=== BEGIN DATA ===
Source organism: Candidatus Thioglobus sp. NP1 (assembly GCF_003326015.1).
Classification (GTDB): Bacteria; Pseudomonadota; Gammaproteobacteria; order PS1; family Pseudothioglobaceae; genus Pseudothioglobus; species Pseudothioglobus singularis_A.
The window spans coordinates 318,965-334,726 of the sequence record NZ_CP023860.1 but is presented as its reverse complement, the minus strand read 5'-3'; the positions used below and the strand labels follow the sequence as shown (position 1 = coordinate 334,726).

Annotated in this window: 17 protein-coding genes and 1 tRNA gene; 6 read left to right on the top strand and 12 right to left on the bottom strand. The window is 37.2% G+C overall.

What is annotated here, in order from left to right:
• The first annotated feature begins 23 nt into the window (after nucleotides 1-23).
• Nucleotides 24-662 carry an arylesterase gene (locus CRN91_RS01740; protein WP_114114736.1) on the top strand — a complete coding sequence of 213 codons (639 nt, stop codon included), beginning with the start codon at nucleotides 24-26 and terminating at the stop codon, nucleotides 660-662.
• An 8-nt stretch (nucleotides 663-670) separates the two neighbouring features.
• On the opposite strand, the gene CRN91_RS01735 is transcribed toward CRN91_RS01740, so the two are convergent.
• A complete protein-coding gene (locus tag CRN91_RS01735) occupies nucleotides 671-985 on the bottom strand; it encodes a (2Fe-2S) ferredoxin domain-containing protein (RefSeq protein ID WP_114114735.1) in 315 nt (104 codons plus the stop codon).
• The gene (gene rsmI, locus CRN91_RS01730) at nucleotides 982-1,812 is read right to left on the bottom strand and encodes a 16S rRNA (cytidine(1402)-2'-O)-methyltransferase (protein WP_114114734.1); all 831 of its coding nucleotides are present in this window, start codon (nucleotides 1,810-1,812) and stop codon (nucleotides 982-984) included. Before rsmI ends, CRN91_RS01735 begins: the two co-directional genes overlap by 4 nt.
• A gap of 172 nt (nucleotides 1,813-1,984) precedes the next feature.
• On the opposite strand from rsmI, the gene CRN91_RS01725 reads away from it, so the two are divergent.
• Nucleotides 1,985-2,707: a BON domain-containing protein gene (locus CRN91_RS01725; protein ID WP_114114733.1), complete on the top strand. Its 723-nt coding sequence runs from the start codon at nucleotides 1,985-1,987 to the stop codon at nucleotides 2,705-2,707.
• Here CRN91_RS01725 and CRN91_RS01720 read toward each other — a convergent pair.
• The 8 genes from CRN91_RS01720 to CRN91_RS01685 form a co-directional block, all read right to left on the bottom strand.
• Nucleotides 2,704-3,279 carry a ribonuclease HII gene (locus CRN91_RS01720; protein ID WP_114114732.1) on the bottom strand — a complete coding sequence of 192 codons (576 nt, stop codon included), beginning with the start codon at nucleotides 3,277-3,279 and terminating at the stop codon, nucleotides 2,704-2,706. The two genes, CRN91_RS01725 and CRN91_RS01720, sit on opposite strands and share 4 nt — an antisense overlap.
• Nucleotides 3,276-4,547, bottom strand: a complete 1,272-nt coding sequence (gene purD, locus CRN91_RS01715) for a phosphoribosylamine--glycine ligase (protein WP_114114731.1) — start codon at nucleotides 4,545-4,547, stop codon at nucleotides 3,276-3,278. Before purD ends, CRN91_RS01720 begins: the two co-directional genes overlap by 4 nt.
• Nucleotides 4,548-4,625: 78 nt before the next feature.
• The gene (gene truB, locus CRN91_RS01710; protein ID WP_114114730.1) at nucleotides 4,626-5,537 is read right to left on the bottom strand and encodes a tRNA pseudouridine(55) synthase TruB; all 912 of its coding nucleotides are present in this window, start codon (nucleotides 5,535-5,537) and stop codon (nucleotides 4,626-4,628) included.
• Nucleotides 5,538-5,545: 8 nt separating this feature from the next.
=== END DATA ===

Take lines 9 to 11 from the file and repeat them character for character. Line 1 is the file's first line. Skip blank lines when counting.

• On the opposite strand, the gene CRN91_RS01735 is transcribed toward CRN91_RS01740, so the two are convergent.
• A complete protein-coding gene (locus tag CRN91_RS01735) occupies nucleotides 671-985 on the bottom strand; it encodes a (2Fe-2S) ferredoxin domain-containing protein (RefSeq protein ID WP_114114735.1) in 315 nt (104 codons plus the stop codon).
• The gene (gene rsmI, locus CRN91_RS01730) at nucleotides 982-1,812 is read right to left on the bottom strand and encodes a 16S rRNA (cytidine(1402)-2'-O)-methyltransferase (protein WP_114114734.1); all 831 of its coding nucleotides are present in this window, start codon (nucleotides 1,810-1,812) and stop codon (nucleotides 982-984) included. Before rsmI ends, CRN91_RS01735 begins: the two co-directional genes overlap by 4 nt.